We shook hands and said goodbye, but right before she made it to the door she turned around and said, “Just one more question… What do you think we should do about the gays?”

            Without hesitation I said, “I think we should love them.”

            “Well then,” she said with a sigh, “I won’t be coming back.”

Human sexuality, and in particular homosexuality, is one of the most polarizing issues in the United Methodist Church today. Like all of the controversies we have confronted over the last month and a half, it requires a tremendous amount of vulnerability and patience whenever it is discussed.

The controversy regarding homosexuality and the church is made manifest in a number of ways. For many, like the woman I met in the sanctuary, it is the defining question that determines whether someone joins a church or not. That specific conversation is not the only time I have been asked about the church’s stance on homosexuality in the middle of a conversation about joining or participating in the life of the church. In fact, during my second week at St. John’s, I received a phone call from the Newsleader inquiring whether or not I, as the pastor, offer sessions to counsel individuals out of their gayness. Which is to say, our local newspaper wanted to know if I could turn a homosexual into a heterosexual.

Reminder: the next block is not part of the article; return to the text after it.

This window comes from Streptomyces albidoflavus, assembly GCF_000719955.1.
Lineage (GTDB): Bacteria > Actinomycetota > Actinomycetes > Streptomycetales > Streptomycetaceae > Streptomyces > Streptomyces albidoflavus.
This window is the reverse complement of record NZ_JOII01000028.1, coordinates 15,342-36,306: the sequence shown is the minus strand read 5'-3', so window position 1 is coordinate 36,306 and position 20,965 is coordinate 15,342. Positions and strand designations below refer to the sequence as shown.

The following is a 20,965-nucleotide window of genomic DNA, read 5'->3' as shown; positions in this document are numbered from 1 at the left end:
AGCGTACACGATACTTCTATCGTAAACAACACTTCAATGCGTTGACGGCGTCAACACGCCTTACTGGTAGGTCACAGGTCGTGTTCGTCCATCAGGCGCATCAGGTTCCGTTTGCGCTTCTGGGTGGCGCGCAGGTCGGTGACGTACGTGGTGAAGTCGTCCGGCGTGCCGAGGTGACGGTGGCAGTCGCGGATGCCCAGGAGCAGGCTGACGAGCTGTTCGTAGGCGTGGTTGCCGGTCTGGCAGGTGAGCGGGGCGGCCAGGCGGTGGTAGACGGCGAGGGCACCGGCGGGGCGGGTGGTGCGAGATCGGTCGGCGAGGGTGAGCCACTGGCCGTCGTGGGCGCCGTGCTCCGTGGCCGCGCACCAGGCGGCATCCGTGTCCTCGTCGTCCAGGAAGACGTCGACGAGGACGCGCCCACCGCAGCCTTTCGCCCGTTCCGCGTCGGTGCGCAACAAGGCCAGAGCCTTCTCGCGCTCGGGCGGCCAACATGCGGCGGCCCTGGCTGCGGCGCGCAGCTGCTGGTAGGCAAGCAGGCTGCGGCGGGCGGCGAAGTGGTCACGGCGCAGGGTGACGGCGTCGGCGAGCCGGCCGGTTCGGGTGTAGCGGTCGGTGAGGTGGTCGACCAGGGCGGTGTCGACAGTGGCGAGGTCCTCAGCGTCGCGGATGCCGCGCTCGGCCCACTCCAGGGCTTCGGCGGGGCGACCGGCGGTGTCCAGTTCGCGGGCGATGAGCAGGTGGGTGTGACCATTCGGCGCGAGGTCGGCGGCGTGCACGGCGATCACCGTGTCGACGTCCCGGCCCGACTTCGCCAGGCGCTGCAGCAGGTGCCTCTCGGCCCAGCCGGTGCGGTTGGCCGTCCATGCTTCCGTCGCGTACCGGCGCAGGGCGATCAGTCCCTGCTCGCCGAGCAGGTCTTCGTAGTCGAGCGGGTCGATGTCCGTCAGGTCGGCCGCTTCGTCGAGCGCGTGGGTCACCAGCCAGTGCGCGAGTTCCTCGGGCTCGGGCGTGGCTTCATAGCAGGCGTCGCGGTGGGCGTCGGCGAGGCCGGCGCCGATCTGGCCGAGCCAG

But beyond church participation and local media questions, the controversy is one at the heart of what it means to wrestle with being a Christian today.